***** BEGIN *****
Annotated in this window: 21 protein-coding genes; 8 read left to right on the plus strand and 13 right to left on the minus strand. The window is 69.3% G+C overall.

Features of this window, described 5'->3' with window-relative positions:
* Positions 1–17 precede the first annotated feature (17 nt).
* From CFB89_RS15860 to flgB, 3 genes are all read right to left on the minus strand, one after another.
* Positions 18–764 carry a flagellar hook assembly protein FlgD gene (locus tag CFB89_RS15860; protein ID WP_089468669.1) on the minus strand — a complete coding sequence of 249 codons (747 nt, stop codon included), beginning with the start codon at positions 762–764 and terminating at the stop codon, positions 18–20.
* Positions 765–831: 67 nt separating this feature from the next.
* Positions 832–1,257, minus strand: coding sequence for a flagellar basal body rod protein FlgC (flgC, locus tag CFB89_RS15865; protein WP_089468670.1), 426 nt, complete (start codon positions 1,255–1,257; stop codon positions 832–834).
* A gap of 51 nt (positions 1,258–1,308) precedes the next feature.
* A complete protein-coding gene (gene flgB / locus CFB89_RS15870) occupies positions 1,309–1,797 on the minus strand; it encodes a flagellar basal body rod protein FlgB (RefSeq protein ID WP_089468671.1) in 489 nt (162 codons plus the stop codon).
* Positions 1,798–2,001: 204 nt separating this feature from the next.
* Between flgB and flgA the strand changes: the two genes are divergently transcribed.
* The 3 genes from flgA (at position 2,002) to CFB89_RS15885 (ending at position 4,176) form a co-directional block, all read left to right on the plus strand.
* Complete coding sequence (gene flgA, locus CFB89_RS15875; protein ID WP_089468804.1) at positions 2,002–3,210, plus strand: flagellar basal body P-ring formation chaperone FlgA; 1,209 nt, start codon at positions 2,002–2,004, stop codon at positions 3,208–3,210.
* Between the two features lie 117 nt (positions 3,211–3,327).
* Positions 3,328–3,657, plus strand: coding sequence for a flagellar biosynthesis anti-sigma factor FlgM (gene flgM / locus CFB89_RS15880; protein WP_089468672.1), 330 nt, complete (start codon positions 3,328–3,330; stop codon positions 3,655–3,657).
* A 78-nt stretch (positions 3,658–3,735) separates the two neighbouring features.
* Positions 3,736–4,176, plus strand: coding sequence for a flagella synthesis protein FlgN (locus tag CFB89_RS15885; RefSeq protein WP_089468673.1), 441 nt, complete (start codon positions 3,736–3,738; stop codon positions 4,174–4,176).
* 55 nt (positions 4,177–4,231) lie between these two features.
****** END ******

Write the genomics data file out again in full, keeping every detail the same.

Annotated in this window: 21 protein-coding genes; 8 read left to right on the plus strand and 13 right to left on the minus strand. The window is 69.3% G+C overall.

Features of this window, described 5'->3' with window-relative positions:
* Positions 1–17 precede the first annotated feature (17 nt).
* From CFB89_RS15860 to flgB, 3 genes are all read right to left on the minus strand, one after another.
* Positions 18–764 carry a flagellar hook assembly protein FlgD gene (locus tag CFB89_RS15860; protein ID WP_089468669.1) on the minus strand — a complete coding sequence of 249 codons (747 nt, stop codon included), beginning with the start codon at positions 762–764 and terminating at the stop codon, positions 18–20.
* Positions 765–831: 67 nt separating this feature from the next.
* Positions 832–1,257, minus strand: coding sequence for a flagellar basal body rod protein FlgC (flgC, locus tag CFB89_RS15865; protein WP_089468670.1), 426 nt, complete (start codon positions 1,255–1,257; stop codon positions 832–834).
* A gap of 51 nt (positions 1,258–1,308) precedes the next feature.
* A complete protein-coding gene (gene flgB / locus CFB89_RS15870) occupies positions 1,309–1,797 on the minus strand; it encodes a flagellar basal body rod protein FlgB (RefSeq protein ID WP_089468671.1) in 489 nt (162 codons plus the stop codon).
* Positions 1,798–2,001: 204 nt separating this feature from the next.
* Between flgB and flgA the strand changes: the two genes are divergently transcribed.
* The 3 genes from flgA (at position 2,002) to CFB89_RS15885 (ending at position 4,176) form a co-directional block, all read left to right on the plus strand.
* Complete coding sequence (gene flgA, locus CFB89_RS15875; protein ID WP_089468804.1) at positions 2,002–3,210, plus strand: flagellar basal body P-ring formation chaperone FlgA; 1,209 nt, start codon at positions 2,002–2,004, stop codon at positions 3,208–3,210.
* Between the two features lie 117 nt (positions 3,211–3,327).
* Positions 3,328–3,657, plus strand: coding sequence for a flagellar biosynthesis anti-sigma factor FlgM (gene flgM / locus CFB89_RS15880; protein WP_089468672.1), 330 nt, complete (start codon positions 3,328–3,330; stop codon positions 3,655–3,657).
* A 78-nt stretch (positions 3,658–3,735) separates the two neighbouring features.
* Positions 3,736–4,176, plus strand: coding sequence for a flagella synthesis protein FlgN (locus tag CFB89_RS15885; RefSeq protein WP_089468673.1), 441 nt, complete (start codon positions 3,736–3,738; stop codon positions 4,174–4,176).
* 55 nt (positions 4,177–4,231) lie between these two features.